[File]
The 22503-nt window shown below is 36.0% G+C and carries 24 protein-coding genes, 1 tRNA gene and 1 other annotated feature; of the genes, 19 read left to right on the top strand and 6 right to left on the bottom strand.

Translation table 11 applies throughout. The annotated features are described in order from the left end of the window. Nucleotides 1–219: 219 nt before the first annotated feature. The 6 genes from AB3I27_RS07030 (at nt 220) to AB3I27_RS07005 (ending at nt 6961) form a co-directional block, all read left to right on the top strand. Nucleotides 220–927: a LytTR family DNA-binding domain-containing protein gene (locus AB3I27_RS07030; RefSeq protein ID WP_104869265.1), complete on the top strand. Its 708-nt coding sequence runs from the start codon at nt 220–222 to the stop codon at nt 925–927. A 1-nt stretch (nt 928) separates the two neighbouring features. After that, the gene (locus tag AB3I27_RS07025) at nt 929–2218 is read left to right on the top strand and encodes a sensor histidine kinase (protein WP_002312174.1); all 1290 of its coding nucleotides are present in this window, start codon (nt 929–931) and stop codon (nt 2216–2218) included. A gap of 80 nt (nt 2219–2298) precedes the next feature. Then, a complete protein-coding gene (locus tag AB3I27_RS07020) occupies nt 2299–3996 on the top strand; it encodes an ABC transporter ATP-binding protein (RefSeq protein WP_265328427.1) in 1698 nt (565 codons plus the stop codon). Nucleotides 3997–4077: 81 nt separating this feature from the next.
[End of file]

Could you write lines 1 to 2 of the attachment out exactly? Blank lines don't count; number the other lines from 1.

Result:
The 22503-nt window shown below is 36.0% G+C and carries 24 protein-coding genes, 1 tRNA gene and 1 other annotated feature; of the genes, 19 read left to right on the top strand and 6 right to left on the bottom strand.

Translation table 11 applies throughout. The annotated features are described in order from the left end of the window. Nucleotides 1–219: 219 nt before the first annotated feature. The 6 genes from AB3I27_RS07030 (at nt 220) to AB3I27_RS07005 (ending at nt 6961) form a co-directional block, all read left to right on the top strand. Nucleotides 220–927: a LytTR family DNA-binding domain-containing protein gene (locus AB3I27_RS07030; RefSeq protein ID WP_104869265.1), complete on the top strand. Its 708-nt coding sequence runs from the start codon at nt 220–222 to the stop codon at nt 925–927. A 1-nt stretch (nt 928) separates the two neighbouring features. After that, the gene (locus tag AB3I27_RS07025) at nt 929–2218 is read left to right on the top strand and encodes a sensor histidine kinase (protein WP_002312174.1); all 1290 of its coding nucleotides are present in this window, start codon (nt 929–931) and stop codon (nt 2216–2218) included. A gap of 80 nt (nt 2219–2298) precedes the next feature. Then, a complete protein-coding gene (locus tag AB3I27_RS07020) occupies nt 2299–3996 on the top strand; it encodes an ABC transporter ATP-binding protein (RefSeq protein WP_265328427.1) in 1698 nt (565 codons plus the stop codon). Nucleotides 3997–4077: 81 nt separating this feature from the next.